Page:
Giant green stems with budding yellow flowers greeted hikers along a narrow path beneath the soaring Santa Monica Mountains on a recent drizzly day. This is where, just seven months ago, the worst fire in Los Angeles County history swept through, destroying more than 1,000 homes and blackening miles of hillsides and canyon. But thanks to one of the wettest seasons in years, rains have transformed the fire zone back to life with great speed. And all those flowering black mustard plants point to a looming disaster once the rains finally end and Southern California shifts to its dry, hot, windy summer and fall.
Archive for month: May, 2019
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The State Senate has announced a plan to ensure safe drinking water throughout California. The proposal would implement a Safe Drinking Water Fund as outlined under SB 200, authored by Senator Bill Monning (D-Carmel). Rather than relying on new revenues, the Senate’s proposal authorizes the continuous appropriation of $150 million annually from the General Fund, with the same level of protections in place that a new fee would provide to ensure the funds are used only to secure safe drinking water in the most vulnerable communities. “California’s drinking water challenges are too urgent to ignore,” Senate Leader Toni Atkins said.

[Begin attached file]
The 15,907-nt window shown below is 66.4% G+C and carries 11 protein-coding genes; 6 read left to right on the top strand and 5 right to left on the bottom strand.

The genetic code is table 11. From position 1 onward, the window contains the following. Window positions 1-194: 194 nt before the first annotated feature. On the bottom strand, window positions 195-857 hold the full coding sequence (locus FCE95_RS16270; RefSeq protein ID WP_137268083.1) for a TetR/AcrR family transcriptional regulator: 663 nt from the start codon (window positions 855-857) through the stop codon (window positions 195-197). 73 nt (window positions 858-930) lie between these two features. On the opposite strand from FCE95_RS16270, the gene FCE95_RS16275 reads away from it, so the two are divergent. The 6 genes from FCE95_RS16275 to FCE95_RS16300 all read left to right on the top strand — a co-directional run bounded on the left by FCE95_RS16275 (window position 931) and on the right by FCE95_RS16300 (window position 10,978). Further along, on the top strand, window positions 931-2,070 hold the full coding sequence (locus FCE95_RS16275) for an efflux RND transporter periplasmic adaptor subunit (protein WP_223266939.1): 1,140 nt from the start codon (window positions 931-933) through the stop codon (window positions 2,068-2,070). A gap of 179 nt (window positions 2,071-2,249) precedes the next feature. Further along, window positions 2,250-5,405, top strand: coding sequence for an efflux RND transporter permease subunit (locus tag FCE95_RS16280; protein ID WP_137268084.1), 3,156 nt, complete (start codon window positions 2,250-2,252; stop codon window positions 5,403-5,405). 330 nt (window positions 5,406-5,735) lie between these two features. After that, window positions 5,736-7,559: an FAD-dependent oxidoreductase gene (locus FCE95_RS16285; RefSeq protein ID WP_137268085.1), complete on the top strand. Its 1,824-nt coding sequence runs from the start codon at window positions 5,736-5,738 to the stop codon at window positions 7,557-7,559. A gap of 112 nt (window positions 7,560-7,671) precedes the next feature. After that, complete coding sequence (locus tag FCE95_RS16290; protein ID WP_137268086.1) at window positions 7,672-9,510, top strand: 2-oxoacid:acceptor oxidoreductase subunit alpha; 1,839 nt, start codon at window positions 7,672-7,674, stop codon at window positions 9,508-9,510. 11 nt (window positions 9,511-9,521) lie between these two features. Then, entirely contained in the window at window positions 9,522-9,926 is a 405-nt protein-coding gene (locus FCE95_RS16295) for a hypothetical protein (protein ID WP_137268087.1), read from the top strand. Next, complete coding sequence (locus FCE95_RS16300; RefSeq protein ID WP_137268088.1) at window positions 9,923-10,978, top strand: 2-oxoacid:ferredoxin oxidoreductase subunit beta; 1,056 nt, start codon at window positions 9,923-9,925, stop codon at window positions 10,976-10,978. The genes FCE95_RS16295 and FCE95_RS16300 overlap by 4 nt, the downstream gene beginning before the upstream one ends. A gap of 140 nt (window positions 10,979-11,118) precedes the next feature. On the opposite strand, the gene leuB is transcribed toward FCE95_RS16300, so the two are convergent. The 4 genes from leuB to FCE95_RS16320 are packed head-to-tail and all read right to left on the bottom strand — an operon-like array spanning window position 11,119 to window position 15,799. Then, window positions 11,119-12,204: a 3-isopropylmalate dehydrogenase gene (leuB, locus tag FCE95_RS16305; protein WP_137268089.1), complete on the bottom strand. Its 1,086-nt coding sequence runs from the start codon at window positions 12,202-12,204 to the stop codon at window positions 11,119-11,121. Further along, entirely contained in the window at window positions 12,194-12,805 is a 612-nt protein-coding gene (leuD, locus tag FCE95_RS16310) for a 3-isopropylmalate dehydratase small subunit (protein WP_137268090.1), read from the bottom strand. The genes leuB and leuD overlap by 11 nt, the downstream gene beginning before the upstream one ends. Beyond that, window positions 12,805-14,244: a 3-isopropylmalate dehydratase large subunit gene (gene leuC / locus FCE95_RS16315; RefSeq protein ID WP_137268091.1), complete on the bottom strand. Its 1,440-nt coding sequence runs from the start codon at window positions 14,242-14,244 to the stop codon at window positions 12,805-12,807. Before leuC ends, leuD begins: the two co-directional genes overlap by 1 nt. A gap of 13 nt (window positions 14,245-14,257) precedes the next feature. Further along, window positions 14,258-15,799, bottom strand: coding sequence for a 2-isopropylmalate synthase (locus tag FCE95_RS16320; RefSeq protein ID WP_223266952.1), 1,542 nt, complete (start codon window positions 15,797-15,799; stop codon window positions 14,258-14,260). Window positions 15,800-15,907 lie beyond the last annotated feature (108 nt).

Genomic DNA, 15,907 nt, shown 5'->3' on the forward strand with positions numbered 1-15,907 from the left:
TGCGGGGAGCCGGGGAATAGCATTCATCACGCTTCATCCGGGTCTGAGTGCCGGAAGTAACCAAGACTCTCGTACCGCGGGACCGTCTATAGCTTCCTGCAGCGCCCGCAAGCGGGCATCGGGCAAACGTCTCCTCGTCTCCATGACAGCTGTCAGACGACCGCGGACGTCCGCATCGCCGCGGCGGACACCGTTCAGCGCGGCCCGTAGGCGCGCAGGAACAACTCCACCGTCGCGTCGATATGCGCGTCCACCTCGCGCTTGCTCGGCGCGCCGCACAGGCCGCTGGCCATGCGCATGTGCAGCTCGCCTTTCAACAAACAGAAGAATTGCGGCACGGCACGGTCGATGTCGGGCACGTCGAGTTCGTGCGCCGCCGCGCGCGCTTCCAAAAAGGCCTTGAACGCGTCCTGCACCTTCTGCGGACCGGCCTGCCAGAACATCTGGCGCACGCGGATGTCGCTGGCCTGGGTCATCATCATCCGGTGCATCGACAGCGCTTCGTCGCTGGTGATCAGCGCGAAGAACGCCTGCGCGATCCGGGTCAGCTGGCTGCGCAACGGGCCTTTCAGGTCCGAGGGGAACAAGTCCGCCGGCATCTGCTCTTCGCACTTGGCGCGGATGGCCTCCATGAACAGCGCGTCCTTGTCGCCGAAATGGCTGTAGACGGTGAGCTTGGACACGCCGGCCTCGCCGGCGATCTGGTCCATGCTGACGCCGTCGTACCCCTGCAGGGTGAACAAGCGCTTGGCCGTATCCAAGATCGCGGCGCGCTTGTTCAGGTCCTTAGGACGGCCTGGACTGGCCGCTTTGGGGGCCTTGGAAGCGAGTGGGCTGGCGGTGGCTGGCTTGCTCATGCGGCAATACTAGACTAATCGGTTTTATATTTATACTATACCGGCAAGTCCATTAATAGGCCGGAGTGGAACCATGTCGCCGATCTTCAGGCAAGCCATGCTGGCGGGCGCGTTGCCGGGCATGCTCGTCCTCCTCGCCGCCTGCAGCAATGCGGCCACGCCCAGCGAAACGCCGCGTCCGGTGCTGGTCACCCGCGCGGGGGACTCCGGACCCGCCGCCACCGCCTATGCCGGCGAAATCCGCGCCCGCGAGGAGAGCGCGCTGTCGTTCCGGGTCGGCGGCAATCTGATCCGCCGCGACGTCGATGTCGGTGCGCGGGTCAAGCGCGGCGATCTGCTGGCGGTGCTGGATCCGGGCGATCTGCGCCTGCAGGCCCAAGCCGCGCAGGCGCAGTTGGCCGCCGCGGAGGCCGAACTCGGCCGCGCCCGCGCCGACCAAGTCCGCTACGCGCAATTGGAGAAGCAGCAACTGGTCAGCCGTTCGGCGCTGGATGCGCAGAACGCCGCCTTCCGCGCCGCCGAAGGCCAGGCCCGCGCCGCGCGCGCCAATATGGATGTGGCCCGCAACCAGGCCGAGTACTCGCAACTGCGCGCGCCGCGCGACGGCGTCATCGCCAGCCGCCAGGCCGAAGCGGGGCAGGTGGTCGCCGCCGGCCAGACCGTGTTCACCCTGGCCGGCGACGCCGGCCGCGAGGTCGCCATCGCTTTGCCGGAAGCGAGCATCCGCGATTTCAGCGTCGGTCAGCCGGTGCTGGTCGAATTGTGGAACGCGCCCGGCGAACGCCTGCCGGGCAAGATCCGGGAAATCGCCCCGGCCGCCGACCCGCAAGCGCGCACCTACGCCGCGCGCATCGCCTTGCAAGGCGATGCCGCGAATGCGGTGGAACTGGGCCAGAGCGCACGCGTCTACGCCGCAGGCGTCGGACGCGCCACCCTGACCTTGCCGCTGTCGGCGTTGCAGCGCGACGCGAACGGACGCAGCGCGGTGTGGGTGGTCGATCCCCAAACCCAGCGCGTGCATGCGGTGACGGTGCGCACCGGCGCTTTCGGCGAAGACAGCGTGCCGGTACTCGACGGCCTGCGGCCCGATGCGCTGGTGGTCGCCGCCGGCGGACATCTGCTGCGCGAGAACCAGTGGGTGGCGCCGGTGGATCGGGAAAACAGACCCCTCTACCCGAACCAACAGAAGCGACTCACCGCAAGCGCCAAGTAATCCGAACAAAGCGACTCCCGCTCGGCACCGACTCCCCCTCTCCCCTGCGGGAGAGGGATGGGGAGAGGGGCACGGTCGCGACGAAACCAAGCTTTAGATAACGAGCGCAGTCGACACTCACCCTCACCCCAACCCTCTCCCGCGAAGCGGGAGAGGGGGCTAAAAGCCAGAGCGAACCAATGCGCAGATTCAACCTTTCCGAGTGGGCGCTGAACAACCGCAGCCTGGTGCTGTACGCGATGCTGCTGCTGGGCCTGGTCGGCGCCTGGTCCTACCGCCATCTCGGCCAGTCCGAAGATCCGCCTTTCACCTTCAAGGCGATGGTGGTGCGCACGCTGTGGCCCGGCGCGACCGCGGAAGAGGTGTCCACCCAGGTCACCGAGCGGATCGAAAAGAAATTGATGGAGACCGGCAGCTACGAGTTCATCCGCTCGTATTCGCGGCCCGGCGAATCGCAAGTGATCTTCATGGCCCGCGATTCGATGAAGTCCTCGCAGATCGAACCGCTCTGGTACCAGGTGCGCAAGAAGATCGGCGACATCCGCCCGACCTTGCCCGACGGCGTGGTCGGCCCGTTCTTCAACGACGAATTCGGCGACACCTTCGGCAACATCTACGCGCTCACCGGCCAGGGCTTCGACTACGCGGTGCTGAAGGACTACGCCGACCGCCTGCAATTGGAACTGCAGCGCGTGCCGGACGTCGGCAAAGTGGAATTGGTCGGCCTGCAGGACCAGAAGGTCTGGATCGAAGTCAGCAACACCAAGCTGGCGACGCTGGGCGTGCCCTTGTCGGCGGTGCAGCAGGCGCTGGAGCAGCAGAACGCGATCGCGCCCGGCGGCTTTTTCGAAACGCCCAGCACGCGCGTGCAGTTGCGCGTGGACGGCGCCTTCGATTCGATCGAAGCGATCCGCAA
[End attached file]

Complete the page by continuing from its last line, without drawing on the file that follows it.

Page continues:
It’s been a winter for the ages in Tahoe, with barely an end in sight. In February, Squaw Valley recorded its all-time highest snowfall for a single month with 313 inches (read: almost 1 foot per day on average). The region rolled into a wonderfully average March, and then to a quintessentially warm and sunny spring. Summer looked to be on the horizon, with trails beginning to melt out in April. But then a flurry of mid-May storms arrived, and we’re heading into Memorial Day weekend with boot-deep powder on the slopes. Historically, the Tahoe region has seen active weather patterns through May, with 80 of the last 109 years recorded measuring more than a trace of snow in the area.
San Diego posted the eighth largest population increase between July 1, 2017 and July 1, 2018 among cities with populations of 50,000 or more, the U.S. Census Bureau reported Thursday. During the 12-month period, the population of “America’s Finest City” grew by 11,549 people, a near 1 percent increase from the previous year. Phoenix saw the largest population increase in the country during the period, adding 25,288 people, according to the Census Bureau report. San Diego was the only city in California to make the top 10 for largest population gains in the latest report, while Texas had four cities make the top 10.
Olivenhain Municipal Water District’s Board of Directors recognized the winners of the 2019 North County Water Agencies Water Awareness Poster Contest at its May 22 meeting. Fourth-grade students living or attending school within OMWD’s service area were invited to enter the contest earlier this year. The top three posters all hailed from Mrs. Goyette’s class at Flora Vista Elementary in Encinitas. “We are fortunate to have such talented young artists in our area,” stated OMWD Board President Ed Sprague. “The annual poster contest is a great way for them to show off their talent and gets students thinking about the importance of using water wisely.”